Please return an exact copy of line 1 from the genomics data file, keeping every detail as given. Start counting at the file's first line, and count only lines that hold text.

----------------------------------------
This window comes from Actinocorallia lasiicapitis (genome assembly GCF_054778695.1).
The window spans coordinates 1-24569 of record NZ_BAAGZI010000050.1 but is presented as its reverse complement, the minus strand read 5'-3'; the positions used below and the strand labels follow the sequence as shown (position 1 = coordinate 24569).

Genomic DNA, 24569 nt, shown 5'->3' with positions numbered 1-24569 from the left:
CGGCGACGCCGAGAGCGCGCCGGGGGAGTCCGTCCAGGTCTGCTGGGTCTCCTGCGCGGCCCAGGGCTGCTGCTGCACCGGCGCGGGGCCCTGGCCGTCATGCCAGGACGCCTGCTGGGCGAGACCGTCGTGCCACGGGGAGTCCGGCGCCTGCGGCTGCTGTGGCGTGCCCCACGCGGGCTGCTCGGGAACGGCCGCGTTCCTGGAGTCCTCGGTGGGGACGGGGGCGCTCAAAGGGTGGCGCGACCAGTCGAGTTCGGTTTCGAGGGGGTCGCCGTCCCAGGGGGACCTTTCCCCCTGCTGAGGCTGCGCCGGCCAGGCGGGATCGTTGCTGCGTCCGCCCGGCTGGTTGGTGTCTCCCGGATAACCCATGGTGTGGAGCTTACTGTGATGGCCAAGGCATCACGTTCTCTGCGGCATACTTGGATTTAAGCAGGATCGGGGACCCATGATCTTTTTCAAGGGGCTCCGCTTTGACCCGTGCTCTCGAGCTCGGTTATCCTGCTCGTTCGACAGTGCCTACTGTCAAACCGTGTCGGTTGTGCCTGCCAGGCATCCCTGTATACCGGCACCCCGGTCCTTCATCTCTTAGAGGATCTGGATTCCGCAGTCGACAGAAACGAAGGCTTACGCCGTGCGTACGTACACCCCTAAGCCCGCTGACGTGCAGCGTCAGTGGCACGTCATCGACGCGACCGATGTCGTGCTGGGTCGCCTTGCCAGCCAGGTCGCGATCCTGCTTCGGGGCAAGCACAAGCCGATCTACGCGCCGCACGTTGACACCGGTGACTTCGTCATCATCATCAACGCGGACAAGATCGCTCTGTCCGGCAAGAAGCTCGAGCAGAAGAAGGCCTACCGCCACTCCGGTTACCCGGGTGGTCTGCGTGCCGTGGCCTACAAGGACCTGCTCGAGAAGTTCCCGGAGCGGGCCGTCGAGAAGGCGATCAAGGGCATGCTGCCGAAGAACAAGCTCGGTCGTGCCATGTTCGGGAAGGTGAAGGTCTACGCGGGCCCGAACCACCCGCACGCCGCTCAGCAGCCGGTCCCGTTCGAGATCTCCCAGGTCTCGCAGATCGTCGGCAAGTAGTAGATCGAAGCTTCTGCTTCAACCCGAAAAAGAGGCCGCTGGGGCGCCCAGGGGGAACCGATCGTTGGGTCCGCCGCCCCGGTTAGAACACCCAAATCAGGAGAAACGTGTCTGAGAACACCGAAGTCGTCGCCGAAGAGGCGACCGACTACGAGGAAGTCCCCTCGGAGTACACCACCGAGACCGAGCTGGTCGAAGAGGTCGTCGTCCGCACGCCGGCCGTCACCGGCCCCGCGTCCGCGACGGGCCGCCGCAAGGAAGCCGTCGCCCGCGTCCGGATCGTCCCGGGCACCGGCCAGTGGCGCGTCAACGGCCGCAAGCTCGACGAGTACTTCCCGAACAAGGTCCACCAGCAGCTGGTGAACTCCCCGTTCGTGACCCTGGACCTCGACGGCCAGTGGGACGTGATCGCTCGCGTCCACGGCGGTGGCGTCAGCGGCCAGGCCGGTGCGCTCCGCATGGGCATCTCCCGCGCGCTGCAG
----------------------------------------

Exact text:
This window comes from Actinocorallia lasiicapitis (genome assembly GCF_054778695.1).